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Diabetologia

, Volume 57, Issue 3, pp 603–613 | Cite as

Matrix metalloproteinase 9 opposes diet-induced muscle insulin resistance in mice

  • Li KangEmail author
  • Wesley H. Mayes
  • Freyja D. James
  • Deanna P. Bracy
  • David H. Wasserman
Article

Abstract

Aims/hypothesis

Increased extracellular matrix (ECM) collagen is a characteristic of muscle insulin resistance. Matrix metalloproteinase (MMP) 9 is a primary enzyme that degrades collagen IV (ColIV). As a component of the basement membrane, ColIV plays a key role in ECM remodelling. We tested the hypotheses that genetic deletion of MMP9 in mice increases muscle ColIV, induces insulin resistance in lean mice and worsens diet-induced muscle insulin resistance.

Methods

Wild-type (Mmp9 +/+) and Mmp9-null (Mmp9 −/−) mice were chow or high-fat (HF) fed for 16 weeks. Insulin action was measured by the hyperinsulinaemic–euglycaemic clamp in conscious weight-matched surgically catheterised mice.

Results

Mmp9 −/− and HF feeding independently increased muscle ColIV. ColIV in HF-fed Mmp9 −/− mice was further increased. Mmp9 −/− did not affect fasting insulin or glucose in chow- or HF-fed mice. The glucose infusion rate (GIR), endogenous glucose appearance (EndoRa) and glucose disappearance (Rd) rates, and a muscle glucose metabolic index (Rg), were the same in chow-fed Mmp9 +/+ and Mmp9 −/− mice. In contrast, HF-fed Mmp9 −/− mice had decreased GIR, insulin-stimulated increase in Rd and muscle Rg. Insulin-stimulated suppression of EndoRa, however, remained the same in HF-fed Mmp9 −/− and Mmp9 +/+ mice. Decreased muscle Rg in HF-fed Mmp9 −/− was associated with decreased muscle capillaries.

Conclusions/interpretation

Despite increased muscle ColIV, genetic deletion of MMP9 does not induce insulin resistance in lean mice. In contrast, this deletion results in a more profound state of insulin resistance, specifically in the skeletal muscle of HF-fed mice. These results highlight the importance of ECM remodelling in determining muscle insulin resistance in the presence of HF diet.

Keywords

Capillary density Collagen IV Extracellular matrix High-fat diet 

Abbreviations

[14C]2DG

2-Deoxy[14C]glucose

ColIV

Collagen IV

ECM

Extracellular matrix

EndoRa

Endogenous glucose appearance rate

GIR

Glucose infusion rate

HF

High-fat

ICv

Hyperinsulinaemic–euglycaemic clamp

MMP

Matrix metalloproteinase

Ra

Glucose appearance rate

Rd

Glucose disappearance rate

Rg

Glucose metabolic index

SVL

Superficial vastus lateralis

VEGF

Vascular endothelial growth factor

vWF

von Willebrand factor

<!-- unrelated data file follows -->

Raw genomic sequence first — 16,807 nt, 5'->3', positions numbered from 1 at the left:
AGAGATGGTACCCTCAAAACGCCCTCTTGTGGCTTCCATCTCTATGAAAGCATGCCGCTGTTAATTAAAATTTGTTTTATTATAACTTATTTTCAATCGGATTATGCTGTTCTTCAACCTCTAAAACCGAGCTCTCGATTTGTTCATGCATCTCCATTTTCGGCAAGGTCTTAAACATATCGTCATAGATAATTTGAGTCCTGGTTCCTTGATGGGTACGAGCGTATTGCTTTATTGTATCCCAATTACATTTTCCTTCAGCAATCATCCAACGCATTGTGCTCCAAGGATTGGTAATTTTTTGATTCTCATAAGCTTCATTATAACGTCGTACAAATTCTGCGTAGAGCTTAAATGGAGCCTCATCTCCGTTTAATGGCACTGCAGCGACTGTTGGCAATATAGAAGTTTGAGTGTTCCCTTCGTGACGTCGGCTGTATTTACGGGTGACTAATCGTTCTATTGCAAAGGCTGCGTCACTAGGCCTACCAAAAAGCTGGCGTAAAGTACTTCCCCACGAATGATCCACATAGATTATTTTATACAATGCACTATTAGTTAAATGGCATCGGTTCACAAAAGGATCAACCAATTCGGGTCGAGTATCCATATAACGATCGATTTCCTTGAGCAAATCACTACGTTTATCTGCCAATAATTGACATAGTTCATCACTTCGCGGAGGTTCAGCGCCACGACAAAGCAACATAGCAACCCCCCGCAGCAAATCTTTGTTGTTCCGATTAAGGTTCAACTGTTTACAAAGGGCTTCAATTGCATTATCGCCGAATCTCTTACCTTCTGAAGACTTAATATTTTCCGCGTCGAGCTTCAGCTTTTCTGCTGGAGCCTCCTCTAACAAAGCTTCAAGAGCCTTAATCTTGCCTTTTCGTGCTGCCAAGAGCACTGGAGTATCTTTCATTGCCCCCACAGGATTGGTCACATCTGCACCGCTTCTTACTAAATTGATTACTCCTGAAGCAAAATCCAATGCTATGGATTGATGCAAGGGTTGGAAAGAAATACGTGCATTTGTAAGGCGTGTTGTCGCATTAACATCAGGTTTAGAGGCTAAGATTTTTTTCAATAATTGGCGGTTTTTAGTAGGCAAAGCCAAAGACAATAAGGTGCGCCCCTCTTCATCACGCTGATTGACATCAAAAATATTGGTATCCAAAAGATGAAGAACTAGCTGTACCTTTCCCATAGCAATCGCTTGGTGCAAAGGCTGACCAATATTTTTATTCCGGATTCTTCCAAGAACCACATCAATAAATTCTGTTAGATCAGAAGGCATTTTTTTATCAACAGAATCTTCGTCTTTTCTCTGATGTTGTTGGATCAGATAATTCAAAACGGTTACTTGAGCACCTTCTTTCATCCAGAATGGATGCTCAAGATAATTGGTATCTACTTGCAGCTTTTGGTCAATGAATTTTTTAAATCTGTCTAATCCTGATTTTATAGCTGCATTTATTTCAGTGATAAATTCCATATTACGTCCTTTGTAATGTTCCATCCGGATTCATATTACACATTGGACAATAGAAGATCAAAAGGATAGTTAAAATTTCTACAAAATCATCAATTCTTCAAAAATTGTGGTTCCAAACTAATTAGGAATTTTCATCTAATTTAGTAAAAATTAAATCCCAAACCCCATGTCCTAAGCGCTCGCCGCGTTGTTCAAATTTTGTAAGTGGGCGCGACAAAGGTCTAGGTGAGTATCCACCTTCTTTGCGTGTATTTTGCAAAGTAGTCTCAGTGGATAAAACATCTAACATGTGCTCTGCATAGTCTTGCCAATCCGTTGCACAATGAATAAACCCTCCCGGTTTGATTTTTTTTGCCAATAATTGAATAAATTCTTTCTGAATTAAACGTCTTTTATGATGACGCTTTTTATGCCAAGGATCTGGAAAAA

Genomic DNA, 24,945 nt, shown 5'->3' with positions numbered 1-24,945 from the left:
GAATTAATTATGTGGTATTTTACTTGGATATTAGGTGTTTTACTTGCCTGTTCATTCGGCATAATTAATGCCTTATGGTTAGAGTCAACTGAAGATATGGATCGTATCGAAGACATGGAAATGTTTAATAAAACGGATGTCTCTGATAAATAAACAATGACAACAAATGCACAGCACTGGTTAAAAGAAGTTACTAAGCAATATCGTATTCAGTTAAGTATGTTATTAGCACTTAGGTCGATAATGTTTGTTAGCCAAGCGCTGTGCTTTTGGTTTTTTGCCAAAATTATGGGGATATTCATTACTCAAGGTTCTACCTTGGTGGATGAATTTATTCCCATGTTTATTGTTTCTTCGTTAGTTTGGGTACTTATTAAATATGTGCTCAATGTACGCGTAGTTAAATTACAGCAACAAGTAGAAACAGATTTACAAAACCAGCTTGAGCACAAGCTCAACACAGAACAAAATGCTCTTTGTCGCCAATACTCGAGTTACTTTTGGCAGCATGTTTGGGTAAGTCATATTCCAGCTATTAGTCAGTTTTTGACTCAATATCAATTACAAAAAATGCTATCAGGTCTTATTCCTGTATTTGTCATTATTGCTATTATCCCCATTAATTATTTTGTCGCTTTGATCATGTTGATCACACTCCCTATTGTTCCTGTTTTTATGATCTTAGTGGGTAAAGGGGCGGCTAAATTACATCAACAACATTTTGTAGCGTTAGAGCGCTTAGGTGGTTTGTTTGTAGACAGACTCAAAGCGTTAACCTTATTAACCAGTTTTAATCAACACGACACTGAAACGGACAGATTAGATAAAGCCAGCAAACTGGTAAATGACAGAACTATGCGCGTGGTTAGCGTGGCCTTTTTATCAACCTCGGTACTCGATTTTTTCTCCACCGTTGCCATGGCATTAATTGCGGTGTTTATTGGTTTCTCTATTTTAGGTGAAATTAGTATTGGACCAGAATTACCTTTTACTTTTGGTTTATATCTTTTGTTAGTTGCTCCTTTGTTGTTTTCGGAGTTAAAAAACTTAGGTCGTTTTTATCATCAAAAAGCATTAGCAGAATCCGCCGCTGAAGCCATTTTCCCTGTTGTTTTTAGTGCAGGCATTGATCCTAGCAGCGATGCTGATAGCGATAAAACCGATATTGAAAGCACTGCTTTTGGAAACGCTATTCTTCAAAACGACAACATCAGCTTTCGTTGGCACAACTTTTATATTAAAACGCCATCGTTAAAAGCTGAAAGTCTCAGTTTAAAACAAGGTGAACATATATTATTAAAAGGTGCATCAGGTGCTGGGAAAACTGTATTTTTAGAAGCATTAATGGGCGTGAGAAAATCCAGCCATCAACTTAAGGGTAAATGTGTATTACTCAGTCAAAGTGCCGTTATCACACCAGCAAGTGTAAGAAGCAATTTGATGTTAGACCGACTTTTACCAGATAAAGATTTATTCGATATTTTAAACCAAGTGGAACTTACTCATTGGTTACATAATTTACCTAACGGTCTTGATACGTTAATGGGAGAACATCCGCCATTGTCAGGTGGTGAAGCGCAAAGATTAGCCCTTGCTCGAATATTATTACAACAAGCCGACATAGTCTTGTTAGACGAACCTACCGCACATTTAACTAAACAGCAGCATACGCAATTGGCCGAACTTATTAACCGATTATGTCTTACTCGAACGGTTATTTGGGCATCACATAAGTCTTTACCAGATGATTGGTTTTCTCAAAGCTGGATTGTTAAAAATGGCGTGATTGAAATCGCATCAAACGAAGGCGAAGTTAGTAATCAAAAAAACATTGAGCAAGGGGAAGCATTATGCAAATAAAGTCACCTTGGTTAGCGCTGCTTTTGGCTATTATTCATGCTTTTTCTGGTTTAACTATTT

Notes

Acknowledgements

We would like to thank the Vanderbilt Translational Pathology Shared Resource for performing the immunohistochemical staining of ColIV, CD31 and vWF. Part of the data from this study has been orally presented at the American Diabetes Association 72nd Scientific Sessions in 2012 and an abstract was published in ‘Orals’, Diabetes, 2012.

Funding

This work was supported by National Institutes of Health Grants DK054902 (DHW) and DK059637 (Mouse Metabolic Phenotyping Center; DHW). We would also like to thank the Vanderbilt Diabetes Research and Training Center (DK020593).

Contribution statement

LK, was responsible for the experimental design and researched data, contributed to the discussion and wrote the manuscript. WHM, FDJ and DPB researched data and reviewed the manuscript. DHW was responsible for the experimental design, and reviewed data, contributed to the discussion and reviewed/edited the manuscript. All authors approved the final version of this manuscript.

Duality of interest

The authors declare that there is no duality of interest associated with this manuscript.

Supplementary material

125_2013_3128_MOESM1_ESM.pdf (401 kb)
ESM Table 1 (PDF 401 kb)
125_2013_3128_MOESM2_ESM.pdf (91 kb)
ESM Fig. 1 (PDF 90 kb)

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Copyright information

© Springer-Verlag Berlin Heidelberg 2013

Authors and Affiliations

  • Li Kang
    • 1
    • 2
    Email author
  • Wesley H. Mayes
    • 1
  • Freyja D. James
    • 1
  • Deanna P. Bracy
    • 1
  • David H. Wasserman
    • 1
    • 2
  1. 1.Department of Molecular Physiology and BiophysicsVanderbilt UniversityNashvilleUSA
  2. 2.Mouse Metabolic Phenotyping CenterVanderbilt UniversityNashvilleUSA

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